First, I disagree that "most people in business" are moving to paid links. Advertising is a legitimate form of marketing and isn't usually considered "paid links."
By paid links, people generally refer to situations where a company either furnishes product or access to a service, or outright pays cash, to get a blog post or article or review written about themselves on a third-party site — or at least to have the third party site post a link back to the paying site, maybe in a directory or a "recommended providers" list or something along those lines.
In any case, if a link is paid for, Google says it must be disclosed as paid, through a designation that it's an ad, sponsored, etc. Otherwise, they consider that you're trying to fool them into thinking the link is a natural earned link, and they do not look kindly on that sort of thing.
In addition, in the USA, the Federal Trade Commission has been cracking down on undisclosed endorsements — meaning that if you give money or product to a person for them to create a "review" of your product or write a blog post about your business or post an Instagram of them using your product or whatever
, the person writing the review or post must disclose that they were compensated for the "endorsement". Even if you agree to let them write an unbiased review based on their own experience, even if they have to give the product back afterwards or they only get a limited-time trial of your service, they still must disclose that you gave them the product or let them use the service for free or at a discount. Both the advertiser and the endorser can get in trouble if the disclosure is not made.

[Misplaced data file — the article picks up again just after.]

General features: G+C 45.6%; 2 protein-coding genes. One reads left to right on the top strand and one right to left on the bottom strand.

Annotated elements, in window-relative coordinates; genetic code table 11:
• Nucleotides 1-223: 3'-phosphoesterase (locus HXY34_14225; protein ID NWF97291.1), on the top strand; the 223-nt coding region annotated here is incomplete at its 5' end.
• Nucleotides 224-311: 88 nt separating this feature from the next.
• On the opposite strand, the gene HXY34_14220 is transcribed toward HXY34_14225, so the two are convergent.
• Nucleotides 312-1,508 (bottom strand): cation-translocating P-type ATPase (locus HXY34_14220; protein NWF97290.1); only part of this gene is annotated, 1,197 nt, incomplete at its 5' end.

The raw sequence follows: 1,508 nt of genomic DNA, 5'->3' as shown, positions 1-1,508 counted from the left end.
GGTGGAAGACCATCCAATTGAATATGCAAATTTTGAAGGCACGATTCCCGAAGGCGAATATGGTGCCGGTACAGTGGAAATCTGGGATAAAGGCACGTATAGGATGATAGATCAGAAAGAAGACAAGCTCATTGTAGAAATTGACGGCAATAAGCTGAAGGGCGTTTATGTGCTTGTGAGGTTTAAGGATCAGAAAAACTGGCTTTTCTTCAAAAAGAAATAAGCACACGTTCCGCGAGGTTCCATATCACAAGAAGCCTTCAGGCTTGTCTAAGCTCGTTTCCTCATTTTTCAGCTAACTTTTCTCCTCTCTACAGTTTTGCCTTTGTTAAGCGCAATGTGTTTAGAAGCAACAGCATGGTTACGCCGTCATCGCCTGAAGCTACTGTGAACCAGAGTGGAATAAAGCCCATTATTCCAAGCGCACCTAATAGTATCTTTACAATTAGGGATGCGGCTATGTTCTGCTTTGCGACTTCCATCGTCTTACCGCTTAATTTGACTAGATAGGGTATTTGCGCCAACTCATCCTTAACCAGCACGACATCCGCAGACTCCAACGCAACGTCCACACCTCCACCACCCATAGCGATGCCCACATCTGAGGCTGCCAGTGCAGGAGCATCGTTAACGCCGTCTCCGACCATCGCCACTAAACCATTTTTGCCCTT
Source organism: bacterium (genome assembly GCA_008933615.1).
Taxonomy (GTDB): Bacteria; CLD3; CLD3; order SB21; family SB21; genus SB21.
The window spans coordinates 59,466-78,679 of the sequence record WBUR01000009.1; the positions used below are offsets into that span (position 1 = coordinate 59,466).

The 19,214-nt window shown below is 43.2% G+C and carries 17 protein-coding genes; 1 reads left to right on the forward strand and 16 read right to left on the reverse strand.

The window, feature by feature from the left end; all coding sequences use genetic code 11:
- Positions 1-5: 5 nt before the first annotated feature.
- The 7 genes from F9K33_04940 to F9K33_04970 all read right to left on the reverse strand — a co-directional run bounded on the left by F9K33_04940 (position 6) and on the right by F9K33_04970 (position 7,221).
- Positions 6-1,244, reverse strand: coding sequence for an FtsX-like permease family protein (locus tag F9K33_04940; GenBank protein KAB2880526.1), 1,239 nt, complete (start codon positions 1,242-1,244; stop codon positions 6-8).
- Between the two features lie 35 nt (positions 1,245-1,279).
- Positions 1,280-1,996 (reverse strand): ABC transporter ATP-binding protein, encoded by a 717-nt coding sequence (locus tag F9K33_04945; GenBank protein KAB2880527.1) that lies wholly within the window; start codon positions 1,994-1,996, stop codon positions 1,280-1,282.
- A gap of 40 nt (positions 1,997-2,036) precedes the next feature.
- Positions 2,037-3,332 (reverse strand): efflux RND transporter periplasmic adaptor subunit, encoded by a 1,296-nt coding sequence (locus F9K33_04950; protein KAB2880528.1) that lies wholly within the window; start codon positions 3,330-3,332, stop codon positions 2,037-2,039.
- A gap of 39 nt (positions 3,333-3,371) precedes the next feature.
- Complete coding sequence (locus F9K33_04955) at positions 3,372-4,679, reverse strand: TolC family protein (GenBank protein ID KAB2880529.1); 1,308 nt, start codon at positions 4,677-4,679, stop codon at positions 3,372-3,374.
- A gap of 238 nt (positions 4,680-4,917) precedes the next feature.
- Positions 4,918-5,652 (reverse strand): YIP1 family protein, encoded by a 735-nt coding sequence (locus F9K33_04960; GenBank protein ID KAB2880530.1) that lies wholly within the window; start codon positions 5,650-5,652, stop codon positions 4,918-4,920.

As to how paid links count with Google. they don't. That's not to say that people don't sometimes manage to (temporarily) fool Google — there are literally billions of web pages and links out there, so it's inevitable that a few will slip through the cracks now and then. But Google is already very good and gets better every day at detecting link schemes. And when (not if, but when) they detect a scheme to pass off paid links as natural links, at the very least they will devalue all those links, so the pages they link to will no longer gain any benefit from them.
Yes, earning natural links is hard. It requires you to create extraordinary content and put in a lot of work promoting it. Natural earned links aren't supposed
to be easy to get. Fortunately, it doesn't take thousands of them for them to make a difference for your site.